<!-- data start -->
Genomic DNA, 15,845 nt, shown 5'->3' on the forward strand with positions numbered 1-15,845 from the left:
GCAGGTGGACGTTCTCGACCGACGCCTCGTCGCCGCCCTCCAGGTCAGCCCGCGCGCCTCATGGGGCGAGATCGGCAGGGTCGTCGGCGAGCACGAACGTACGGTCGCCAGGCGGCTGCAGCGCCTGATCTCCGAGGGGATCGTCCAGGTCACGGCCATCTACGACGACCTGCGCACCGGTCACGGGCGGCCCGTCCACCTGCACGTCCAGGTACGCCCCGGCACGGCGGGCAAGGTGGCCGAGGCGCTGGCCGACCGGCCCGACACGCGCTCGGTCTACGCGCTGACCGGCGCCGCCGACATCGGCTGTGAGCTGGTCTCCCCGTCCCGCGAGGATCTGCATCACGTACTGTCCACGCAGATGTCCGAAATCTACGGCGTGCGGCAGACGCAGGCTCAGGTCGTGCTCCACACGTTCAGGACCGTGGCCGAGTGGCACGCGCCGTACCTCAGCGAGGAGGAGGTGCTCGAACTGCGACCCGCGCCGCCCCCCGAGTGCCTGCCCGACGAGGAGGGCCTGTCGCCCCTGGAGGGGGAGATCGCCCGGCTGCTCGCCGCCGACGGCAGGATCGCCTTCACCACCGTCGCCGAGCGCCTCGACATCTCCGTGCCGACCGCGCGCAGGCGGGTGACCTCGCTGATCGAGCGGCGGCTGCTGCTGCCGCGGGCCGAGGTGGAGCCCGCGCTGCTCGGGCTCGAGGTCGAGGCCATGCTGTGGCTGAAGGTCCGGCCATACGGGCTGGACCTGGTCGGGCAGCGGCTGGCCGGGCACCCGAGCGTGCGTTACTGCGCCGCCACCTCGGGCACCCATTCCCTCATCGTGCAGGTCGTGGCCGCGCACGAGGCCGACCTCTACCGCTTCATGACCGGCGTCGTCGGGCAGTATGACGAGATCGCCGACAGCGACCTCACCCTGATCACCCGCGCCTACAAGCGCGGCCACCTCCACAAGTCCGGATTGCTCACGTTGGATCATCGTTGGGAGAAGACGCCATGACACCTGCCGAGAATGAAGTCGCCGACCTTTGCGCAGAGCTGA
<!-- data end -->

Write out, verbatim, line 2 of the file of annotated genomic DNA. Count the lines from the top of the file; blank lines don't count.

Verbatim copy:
GCAGGTGGACGTTCTCGACCGACGCCTCGTCGCCGCCCTCCAGGTCAGCCCGCGCGCCTCATGGGGCGAGATCGGCAGGGTCGTCGGCGAGCACGAACGTACGGTCGCCAGGCGGCTGCAGCGCCTGATCTCCGAGGGGATCGTCCAGGTCACGGCCATCTACGACGACCTGCGCACCGGTCACGGGCGGCCCGTCCACCTGCACGTCCAGGTACGCCCCGGCACGGCGGGCAAGGTGGCCGAGGCGCTGGCCGACCGGCCCGACACGCGCTCGGTCTACGCGCTGACCGGCGCCGCCGACATCGGCTGTGAGCTGGTCTCCCCGTCCCGCGAGGATCTGCATCACGTACTGTCCACGCAGATGTCCGAAATCTACGGCGTGCGGCAGACGCAGGCTCAGGTCGTGCTCCACACGTTCAGGACCGTGGCCGAGTGGCACGCGCCGTACCTCAGCGAGGAGGAGGTGCTCGAACTGCGACCCGCGCCGCCCCCCGAGTGCCTGCCCGACGAGGAGGGCCTGTCGCCCCTGGAGGGGGAGATCGCCCGGCTGCTCGCCGCCGACGGCAGGATCGCCTTCACCACCGTCGCCGAGCGCCTCGACATCTCCGTGCCGACCGCGCGCAGGCGGGTGACCTCGCTGATCGAGCGGCGGCTGCTGCTGCCGCGGGCCGAGGTGGAGCCCGCGCTGCTCGGGCTCGAGGTCGAGGCCATGCTGTGGCTGAAGGTCCGGCCATACGGGCTGGACCTGGTCGGGCAGCGGCTGGCCGGGCACCCGAGCGTGCGTTACTGCGCCGCCACCTCGGGCACCCATTCCCTCATCGTGCAGGTCGTGGCCGCGCACGAGGCCGACCTCTACCGCTTCATGACCGGCGTCGTCGGGCAGTATGACGAGATCGCCGACAGCGACCTCACCCTGATCACCCGCGCCTACAAGCGCGGCCACCTCCACAAGTCCGGATTGCTCACGTTGGATCATCGTTGGGAGAAGACGCCATGACACCTGCCGAGAATGAAGTCGCCGACCTTTGCGCAGAGCTGA